Today’s GalleyCrush is Viet Thanh Nguyen’s The Committed, forthcoming from Grove Press on March 2, 2021.
Perfect pitch: “The long-awaited new novel from one of America’s most highly regarded contemporary writers, The Committed follows the unnamed Sympathizer as he arrives in Paris in the early 1980s with his blood brother Bon. The pair try to overcome their pasts and ensure their futures by engaging in capitalism in one of its purest forms: drug dealing.”
First line: “We were the unwanted, the unneeded, and the unseen, invisible to all but ourselves.”
Big blurb: “This follow-up to his seminal The Sympathizer is Nguyen at his most ambitious and bold. Fierce in tone, capacious, witty, sharp, and deeply researched, The Committed marks, not just a sequel to its groundbreaking predecessor, but a sum total accumulation of a life devoted to Vietnamese American history and scholarship. This novel, like all daring novels, is a Trojan Horse, whose hidden power is a treatise of global futurity in the aftermath of colonial conquest. It asks questions central both to Vietnamese everywhere—and to our very species: How do we live in the wake of seismic loss and betrayal? And, perhaps even more critically, How do we laugh?” —Ocean Vuong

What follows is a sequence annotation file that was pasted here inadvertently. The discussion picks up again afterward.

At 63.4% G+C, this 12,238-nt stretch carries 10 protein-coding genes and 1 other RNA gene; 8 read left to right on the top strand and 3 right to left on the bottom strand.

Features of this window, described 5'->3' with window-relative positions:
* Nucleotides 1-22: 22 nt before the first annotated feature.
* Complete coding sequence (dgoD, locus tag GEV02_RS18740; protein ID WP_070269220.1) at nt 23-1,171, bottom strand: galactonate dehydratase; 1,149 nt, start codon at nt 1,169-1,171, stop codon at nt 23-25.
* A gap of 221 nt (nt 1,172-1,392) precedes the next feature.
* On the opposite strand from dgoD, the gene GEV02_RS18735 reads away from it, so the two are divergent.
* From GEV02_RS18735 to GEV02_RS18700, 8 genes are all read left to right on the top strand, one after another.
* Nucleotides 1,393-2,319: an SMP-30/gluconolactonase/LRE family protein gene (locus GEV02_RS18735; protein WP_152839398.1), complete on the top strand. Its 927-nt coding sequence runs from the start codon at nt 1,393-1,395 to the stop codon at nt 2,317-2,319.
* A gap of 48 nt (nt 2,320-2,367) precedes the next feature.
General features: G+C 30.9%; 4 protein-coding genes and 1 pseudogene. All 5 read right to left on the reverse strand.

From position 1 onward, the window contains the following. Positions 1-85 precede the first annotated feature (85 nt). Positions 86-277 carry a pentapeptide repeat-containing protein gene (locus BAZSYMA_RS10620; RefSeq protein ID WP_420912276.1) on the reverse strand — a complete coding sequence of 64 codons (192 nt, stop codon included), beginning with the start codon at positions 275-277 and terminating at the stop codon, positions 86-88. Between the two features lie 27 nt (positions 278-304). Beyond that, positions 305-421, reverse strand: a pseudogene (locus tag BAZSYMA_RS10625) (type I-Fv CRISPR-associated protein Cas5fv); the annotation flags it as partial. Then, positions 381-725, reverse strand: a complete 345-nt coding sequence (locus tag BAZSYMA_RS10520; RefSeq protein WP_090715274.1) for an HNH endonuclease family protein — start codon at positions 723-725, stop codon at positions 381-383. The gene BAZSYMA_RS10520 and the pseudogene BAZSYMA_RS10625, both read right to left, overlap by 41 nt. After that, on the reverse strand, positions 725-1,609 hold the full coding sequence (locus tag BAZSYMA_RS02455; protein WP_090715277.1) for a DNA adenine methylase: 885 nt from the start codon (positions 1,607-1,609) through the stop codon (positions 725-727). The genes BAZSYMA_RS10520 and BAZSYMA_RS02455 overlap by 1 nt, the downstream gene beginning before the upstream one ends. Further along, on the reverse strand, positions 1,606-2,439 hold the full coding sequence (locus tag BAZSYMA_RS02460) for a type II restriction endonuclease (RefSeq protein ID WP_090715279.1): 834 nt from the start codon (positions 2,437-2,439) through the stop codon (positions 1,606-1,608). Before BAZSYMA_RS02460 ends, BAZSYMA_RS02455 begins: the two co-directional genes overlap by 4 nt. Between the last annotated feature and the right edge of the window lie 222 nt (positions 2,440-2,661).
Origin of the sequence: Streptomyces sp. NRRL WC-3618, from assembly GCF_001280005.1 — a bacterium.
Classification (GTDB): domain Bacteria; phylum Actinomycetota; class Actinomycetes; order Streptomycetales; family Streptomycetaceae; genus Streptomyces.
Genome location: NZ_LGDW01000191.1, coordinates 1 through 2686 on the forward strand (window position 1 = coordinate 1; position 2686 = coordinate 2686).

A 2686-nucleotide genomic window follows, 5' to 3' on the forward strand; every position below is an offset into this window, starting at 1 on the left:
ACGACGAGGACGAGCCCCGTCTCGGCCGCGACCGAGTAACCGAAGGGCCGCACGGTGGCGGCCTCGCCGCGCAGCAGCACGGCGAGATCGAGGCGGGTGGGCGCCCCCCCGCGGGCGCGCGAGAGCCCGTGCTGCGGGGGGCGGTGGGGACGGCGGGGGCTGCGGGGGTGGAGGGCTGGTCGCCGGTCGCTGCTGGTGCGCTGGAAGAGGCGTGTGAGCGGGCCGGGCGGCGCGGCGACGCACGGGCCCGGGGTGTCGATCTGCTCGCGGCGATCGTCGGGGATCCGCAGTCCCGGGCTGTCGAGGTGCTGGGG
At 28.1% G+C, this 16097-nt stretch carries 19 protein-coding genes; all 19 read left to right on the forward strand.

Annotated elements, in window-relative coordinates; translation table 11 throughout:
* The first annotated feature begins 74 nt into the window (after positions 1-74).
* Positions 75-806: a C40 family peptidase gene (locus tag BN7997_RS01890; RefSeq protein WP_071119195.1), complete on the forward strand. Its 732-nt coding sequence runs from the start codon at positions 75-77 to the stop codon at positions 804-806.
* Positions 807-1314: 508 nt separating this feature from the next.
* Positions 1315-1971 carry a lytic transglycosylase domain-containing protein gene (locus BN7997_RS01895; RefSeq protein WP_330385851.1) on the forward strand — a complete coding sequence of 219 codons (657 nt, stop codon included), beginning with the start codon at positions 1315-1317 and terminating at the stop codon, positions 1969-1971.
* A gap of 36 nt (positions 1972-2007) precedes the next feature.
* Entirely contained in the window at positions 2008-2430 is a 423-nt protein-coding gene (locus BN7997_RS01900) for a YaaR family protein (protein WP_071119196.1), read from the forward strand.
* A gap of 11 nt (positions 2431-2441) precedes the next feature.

Book notes: Fiction, hardcover, 368 pages.
Author bio: Viet Thanh Nguyen was born in Vietnam and raised in America. He is the author of The Sympathizer, which was awarded the 2016 Pulitzer Prize for Fiction alongside seven other prizes. He is the editor of an anthology of refugee writing, The Displaced, and also the author of the short story collection The Refugees and the nonfiction book Nothing Ever Dies, a finalist for the National Book Award. He is the Aerol Arnold Professor of English and American Studies and Ethnicity at the University of Southern California and a recipient of fellowships from the Guggenheim and MacArthur foundations. He lives in Los Angeles.